Earlier this year, the European Union implemented GDPR regulations that covers privacy and data protection for its citizens. Canada has recently followed suit with its own laws for breach reporting under the federal Personal Information Protection and Electronic Documents Act (PIPEDA). In 2017, only 10% of businesses affected by a cyber attack reported it to law enforcement agencies according to Statistics Canada. Now with PIPEDA in place, reporting data breaches are no longer voluntary but mandatory. It’s important for your business to understand the new regulations under PIPEDA and be aware of the consequences, such as fines that can reach up to $100,000.
What Are the New PIPEDA Regulations?
Under the new regulations, companies must report breaches that cause “significant harm”. Significant harm encompasses a wide range of consequences that include bodily harm, humiliation, damage to reputation or relationships, damage to or loss of property, identity theft, and loss of employment, business or professional opportunities. These breaches must be reported to the Privacy Commissioner of Canada, those affected by the breach and any other organization or government institution that can help reduce the risk of harm resulting from the breach. Any other breaches must be properly documented, and records must be maintained for two years after the breach. As mentioned earlier, failure to comply with regulations can incur a fine of up to $100,000.
How Will the New PIPEDA Regulations Impact My Business?
Approximately 40% of Canadian companies say they are unfamiliar with Canada’s data privacy laws. Organizations will need to start paying more attention to privacy laws and how they handle customer data in order to stay compliant. Here are 5 things your business should consider about the new regulations.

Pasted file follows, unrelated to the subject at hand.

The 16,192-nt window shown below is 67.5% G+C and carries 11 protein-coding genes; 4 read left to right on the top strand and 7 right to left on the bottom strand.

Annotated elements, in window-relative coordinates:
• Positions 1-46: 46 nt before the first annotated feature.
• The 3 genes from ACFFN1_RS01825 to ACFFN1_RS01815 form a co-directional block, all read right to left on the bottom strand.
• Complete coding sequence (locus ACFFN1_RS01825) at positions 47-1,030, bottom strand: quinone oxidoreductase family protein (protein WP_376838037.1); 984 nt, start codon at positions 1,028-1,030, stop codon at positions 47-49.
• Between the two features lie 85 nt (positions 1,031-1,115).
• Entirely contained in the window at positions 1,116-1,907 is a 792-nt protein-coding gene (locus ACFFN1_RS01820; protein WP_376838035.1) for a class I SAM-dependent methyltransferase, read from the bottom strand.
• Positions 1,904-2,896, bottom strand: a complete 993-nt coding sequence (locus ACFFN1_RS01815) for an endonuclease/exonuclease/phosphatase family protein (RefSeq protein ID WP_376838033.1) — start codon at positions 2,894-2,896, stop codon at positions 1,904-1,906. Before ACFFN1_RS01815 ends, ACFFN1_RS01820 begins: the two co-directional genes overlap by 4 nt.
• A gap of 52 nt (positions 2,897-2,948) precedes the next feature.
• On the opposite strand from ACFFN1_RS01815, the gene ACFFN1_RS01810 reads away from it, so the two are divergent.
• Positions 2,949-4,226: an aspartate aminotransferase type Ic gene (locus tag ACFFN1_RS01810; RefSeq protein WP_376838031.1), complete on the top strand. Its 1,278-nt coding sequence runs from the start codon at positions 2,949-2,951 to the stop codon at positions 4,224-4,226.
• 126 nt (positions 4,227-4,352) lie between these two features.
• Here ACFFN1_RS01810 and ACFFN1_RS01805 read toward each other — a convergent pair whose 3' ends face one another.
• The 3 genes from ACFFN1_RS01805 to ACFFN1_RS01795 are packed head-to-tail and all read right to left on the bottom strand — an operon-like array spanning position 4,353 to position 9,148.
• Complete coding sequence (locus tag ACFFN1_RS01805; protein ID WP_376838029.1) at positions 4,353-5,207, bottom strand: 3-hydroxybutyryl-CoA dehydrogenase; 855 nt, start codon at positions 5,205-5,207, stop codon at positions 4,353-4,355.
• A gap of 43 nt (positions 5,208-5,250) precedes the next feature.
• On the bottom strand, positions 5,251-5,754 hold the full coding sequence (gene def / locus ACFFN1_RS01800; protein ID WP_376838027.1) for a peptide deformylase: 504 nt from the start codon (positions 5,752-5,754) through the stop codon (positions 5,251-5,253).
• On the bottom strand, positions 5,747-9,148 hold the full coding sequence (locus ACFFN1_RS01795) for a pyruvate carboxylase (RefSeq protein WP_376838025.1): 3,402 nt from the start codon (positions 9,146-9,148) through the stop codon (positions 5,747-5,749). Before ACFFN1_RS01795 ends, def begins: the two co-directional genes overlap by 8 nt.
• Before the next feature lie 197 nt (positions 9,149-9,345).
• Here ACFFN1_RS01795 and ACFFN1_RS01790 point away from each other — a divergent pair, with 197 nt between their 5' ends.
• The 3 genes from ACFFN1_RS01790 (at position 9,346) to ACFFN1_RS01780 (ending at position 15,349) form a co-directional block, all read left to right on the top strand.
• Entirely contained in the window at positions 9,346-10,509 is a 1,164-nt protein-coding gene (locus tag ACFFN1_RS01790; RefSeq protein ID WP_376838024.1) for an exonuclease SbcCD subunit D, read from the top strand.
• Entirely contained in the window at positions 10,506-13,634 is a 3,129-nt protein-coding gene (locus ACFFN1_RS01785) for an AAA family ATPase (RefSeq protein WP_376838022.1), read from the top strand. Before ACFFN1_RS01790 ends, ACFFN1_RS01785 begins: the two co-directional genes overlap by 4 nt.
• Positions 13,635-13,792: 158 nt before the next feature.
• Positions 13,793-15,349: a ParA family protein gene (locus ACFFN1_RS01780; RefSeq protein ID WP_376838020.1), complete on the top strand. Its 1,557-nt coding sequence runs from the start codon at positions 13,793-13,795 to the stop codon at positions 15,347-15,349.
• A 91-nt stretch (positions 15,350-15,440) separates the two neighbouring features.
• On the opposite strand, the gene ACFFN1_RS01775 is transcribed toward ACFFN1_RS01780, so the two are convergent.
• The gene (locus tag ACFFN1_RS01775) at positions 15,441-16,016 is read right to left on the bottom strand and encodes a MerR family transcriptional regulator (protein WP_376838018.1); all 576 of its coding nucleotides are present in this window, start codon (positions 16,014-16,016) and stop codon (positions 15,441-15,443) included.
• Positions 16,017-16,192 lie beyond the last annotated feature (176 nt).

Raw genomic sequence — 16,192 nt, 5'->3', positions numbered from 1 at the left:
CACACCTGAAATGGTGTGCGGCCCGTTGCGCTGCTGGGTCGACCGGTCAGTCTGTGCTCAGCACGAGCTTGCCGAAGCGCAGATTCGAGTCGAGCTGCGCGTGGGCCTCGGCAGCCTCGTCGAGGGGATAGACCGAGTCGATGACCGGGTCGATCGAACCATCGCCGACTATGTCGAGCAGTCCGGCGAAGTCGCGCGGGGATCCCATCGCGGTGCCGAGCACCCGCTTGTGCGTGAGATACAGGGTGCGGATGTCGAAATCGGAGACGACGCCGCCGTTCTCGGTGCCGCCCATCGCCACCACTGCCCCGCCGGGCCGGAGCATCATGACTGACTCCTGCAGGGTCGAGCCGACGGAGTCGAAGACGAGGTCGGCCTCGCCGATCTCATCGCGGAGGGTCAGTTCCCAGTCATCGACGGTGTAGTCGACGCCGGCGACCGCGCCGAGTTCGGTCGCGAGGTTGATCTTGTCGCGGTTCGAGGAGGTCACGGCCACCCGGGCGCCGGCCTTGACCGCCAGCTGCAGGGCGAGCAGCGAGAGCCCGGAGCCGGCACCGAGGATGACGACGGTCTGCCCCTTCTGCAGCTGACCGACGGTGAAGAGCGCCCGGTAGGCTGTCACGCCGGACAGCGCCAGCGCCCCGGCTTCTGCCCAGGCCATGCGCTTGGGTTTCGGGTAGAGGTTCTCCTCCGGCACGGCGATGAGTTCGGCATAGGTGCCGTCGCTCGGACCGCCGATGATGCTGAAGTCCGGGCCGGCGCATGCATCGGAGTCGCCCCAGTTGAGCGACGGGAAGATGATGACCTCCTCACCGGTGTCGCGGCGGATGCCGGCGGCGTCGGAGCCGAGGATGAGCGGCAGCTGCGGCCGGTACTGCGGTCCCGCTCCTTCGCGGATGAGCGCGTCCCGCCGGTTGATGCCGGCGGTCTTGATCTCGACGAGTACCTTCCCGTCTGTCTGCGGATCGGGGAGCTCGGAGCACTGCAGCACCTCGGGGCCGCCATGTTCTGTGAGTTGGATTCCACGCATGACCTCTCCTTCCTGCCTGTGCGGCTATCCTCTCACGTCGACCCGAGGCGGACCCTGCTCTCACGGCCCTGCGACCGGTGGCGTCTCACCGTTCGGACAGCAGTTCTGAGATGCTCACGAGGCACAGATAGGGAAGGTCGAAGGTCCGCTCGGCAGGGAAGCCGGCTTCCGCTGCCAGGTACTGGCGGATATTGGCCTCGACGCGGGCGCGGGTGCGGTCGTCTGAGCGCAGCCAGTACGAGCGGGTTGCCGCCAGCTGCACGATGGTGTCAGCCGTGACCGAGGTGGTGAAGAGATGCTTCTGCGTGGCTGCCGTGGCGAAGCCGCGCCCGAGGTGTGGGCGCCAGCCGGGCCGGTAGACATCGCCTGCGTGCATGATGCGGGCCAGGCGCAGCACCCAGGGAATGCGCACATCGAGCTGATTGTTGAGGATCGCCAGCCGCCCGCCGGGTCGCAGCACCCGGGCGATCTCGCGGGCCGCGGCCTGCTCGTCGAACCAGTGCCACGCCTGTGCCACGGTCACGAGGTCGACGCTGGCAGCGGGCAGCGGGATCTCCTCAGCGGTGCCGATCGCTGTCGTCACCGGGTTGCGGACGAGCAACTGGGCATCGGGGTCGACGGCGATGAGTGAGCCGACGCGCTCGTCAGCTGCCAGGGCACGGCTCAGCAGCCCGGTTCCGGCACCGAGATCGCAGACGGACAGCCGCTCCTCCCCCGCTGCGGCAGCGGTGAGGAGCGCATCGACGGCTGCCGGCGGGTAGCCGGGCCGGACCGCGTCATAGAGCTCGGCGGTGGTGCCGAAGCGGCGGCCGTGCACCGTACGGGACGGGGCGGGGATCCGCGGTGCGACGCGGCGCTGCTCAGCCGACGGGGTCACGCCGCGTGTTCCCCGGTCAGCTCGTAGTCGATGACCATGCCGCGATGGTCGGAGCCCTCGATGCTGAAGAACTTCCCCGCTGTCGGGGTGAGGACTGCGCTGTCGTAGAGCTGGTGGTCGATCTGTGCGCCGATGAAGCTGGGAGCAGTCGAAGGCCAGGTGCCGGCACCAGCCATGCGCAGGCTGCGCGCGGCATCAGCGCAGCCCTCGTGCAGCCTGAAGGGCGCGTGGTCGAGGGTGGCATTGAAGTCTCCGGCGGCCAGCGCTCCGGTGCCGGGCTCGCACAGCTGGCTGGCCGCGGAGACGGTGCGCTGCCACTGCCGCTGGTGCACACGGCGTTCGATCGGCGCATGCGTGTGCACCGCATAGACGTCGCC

1. Have a breach response plan: All organizations should have a basic policy that outlines a company’s response to a breach. This will make it easier for your company to handle a data breach and ensure that you are compliant if one ever occurs. This should include processes for confirming a breach has happened, what data has been taken, the impact and how to communicate the breach. All breach response plans should be reviewed annually and updated if necessary.
2. Plan your record keeping: Record keeping is a vital part of the new regulations so special attention and care must be paid to make sure any breaches are documented properly. You must record all breaches, even if there is no risk of significant harm. These records need to be detailed and include items like why the breach doesn’t meet criteria to be reported. These records can also be requested by the privacy commissioner at any time so they must be properly maintained for 24 months.
3. Educate your employees: 90% of breaches are caused by human error, making it important to have cyber aware staff. You will also need to work with your employees to ensure that they are aware of these new regulations. If an employee notices something is wrong, you want them to bring it up before it’s too late.
4. Vet your third-party vendors: Under the new regulations, you will be responsible for all your data, even those carried by third-party companies. Work with your vendors and other third-party companies to ensure that you will be notified of any breaches that put your customers’ personal data at risk. Make sure that you work with third parties that have adequate security requirements.
5. Know Your Data: PIPEDA applies to the collection, use or disclosure of personal information during a commercial activity. Personal information refers to data that can identify an individual, such as their age, medical history and financial information. Make sure your organization has data controls regarding where the data is kept, who has access, what type of data is being stored and why you need that data. If the information is no longer necessary, implement rules on how to properly destroy data so that it does not fall into the wrong hands.
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